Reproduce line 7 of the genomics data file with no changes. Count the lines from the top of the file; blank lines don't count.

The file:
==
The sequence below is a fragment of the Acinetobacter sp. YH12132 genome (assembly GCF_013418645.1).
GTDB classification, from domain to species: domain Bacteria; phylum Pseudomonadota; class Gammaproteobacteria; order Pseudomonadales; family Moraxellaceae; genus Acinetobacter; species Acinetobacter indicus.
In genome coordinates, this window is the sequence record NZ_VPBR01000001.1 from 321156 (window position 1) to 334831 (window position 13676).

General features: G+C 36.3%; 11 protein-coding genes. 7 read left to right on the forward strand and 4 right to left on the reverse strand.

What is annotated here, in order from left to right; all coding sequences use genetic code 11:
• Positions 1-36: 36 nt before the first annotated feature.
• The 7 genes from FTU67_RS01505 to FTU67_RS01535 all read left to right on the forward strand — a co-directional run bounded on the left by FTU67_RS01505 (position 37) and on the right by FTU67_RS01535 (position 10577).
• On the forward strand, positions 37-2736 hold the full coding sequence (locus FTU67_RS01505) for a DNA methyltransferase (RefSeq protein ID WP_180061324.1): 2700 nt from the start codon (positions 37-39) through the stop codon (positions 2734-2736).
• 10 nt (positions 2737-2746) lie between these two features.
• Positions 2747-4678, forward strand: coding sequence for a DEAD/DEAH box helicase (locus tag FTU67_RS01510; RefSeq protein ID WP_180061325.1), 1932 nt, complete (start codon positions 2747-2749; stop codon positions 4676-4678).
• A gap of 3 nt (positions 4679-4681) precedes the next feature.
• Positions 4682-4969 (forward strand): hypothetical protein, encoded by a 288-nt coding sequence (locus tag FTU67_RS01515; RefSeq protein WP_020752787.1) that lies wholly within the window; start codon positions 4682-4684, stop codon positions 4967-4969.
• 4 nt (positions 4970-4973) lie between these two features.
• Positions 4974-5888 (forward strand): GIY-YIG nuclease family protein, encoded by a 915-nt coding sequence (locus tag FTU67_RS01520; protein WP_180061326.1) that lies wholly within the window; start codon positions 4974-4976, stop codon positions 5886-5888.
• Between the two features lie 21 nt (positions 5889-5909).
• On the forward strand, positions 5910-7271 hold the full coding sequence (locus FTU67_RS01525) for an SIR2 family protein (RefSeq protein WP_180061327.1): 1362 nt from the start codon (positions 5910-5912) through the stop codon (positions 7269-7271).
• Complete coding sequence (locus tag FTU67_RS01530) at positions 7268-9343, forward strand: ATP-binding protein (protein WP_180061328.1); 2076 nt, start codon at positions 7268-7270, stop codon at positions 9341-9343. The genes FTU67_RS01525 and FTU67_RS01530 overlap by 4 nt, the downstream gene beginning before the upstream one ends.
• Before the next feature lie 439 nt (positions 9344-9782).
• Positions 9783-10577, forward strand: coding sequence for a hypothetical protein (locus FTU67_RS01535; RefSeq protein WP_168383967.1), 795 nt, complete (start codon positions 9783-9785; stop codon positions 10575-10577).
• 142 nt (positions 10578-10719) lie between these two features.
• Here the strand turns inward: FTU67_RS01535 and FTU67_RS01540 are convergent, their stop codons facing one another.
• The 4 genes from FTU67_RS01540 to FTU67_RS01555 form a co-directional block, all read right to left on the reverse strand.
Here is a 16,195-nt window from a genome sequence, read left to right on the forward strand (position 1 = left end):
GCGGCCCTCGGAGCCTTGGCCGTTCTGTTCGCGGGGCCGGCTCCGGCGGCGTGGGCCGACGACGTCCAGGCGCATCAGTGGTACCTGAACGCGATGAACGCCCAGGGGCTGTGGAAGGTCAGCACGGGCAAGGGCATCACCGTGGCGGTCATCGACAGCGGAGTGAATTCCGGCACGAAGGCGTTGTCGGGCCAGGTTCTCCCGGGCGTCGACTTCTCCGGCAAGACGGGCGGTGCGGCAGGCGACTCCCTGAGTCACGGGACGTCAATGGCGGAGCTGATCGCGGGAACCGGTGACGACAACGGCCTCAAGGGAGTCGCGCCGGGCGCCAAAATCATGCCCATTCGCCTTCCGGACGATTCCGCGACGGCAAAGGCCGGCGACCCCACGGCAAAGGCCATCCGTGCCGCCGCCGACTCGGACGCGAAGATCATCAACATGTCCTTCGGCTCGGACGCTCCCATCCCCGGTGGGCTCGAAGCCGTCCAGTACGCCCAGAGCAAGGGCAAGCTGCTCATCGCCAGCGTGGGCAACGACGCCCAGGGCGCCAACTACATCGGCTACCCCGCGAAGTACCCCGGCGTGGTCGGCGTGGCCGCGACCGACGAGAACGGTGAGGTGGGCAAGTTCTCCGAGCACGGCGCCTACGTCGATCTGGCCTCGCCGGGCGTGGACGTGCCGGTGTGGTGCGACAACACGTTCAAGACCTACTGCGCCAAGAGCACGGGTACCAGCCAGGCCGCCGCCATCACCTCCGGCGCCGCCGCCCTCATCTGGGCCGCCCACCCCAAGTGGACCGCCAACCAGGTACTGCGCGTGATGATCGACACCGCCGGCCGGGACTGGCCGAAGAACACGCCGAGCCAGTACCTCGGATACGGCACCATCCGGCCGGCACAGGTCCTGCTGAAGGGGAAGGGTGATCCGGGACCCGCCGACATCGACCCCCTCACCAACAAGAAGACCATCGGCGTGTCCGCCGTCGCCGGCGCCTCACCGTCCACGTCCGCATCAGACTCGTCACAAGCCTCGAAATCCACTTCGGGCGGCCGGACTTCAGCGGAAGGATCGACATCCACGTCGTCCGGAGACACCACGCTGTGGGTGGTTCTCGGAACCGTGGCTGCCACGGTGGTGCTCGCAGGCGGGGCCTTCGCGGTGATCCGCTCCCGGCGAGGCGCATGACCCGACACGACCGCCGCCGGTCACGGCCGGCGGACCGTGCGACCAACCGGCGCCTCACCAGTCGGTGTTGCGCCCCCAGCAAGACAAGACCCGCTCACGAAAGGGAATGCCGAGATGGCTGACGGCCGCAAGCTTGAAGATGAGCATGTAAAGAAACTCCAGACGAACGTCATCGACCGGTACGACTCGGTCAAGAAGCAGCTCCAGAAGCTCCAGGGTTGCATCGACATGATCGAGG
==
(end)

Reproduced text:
• The 7 genes from FTU67_RS01505 to FTU67_RS01535 all read left to right on the forward strand — a co-directional run bounded on the left by FTU67_RS01505 (position 37) and on the right by FTU67_RS01535 (position 10577).